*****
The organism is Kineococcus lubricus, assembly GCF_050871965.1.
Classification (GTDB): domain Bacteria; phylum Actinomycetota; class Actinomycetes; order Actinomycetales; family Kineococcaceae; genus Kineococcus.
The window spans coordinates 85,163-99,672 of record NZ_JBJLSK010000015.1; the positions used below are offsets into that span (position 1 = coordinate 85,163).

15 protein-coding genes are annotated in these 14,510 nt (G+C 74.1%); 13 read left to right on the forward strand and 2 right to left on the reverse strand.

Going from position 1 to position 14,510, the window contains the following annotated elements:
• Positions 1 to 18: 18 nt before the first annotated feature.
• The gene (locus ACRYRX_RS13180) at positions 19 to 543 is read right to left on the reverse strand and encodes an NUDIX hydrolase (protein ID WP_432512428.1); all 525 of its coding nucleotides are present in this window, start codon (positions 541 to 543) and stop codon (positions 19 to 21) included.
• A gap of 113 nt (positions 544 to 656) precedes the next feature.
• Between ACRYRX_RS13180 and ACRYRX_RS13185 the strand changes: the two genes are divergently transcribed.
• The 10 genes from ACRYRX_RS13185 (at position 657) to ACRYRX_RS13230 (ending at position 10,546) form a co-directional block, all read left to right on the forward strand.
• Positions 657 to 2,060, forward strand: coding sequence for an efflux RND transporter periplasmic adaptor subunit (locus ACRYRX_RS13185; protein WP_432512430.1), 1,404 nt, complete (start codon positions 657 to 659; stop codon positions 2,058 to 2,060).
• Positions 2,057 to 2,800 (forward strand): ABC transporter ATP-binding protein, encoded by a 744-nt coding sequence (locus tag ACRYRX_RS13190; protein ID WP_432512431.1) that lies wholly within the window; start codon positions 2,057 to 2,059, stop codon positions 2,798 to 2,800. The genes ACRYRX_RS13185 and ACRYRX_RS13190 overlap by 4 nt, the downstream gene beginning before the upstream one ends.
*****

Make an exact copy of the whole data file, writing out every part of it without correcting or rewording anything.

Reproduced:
The organism is Kineococcus lubricus, assembly GCF_050871965.1.
Classification (GTDB): domain Bacteria; phylum Actinomycetota; class Actinomycetes; order Actinomycetales; family Kineococcaceae; genus Kineococcus.
The window spans coordinates 85,163-99,672 of record NZ_JBJLSK010000015.1; the positions used below are offsets into that span (position 1 = coordinate 85,163).

15 protein-coding genes are annotated in these 14,510 nt (G+C 74.1%); 13 read left to right on the forward strand and 2 right to left on the reverse strand.

Going from position 1 to position 14,510, the window contains the following annotated elements:
• Positions 1 to 18: 18 nt before the first annotated feature.
• The gene (locus ACRYRX_RS13180) at positions 19 to 543 is read right to left on the reverse strand and encodes an NUDIX hydrolase (protein ID WP_432512428.1); all 525 of its coding nucleotides are present in this window, start codon (positions 541 to 543) and stop codon (positions 19 to 21) included.
• A gap of 113 nt (positions 544 to 656) precedes the next feature.
• Between ACRYRX_RS13180 and ACRYRX_RS13185 the strand changes: the two genes are divergently transcribed.
• The 10 genes from ACRYRX_RS13185 (at position 657) to ACRYRX_RS13230 (ending at position 10,546) form a co-directional block, all read left to right on the forward strand.
• Positions 657 to 2,060, forward strand: coding sequence for an efflux RND transporter periplasmic adaptor subunit (locus ACRYRX_RS13185; protein WP_432512430.1), 1,404 nt, complete (start codon positions 657 to 659; stop codon positions 2,058 to 2,060).
• Positions 2,057 to 2,800 (forward strand): ABC transporter ATP-binding protein, encoded by a 744-nt coding sequence (locus tag ACRYRX_RS13190; protein ID WP_432512431.1) that lies wholly within the window; start codon positions 2,057 to 2,059, stop codon positions 2,798 to 2,800. The genes ACRYRX_RS13185 and ACRYRX_RS13190 overlap by 4 nt, the downstream gene beginning before the upstream one ends.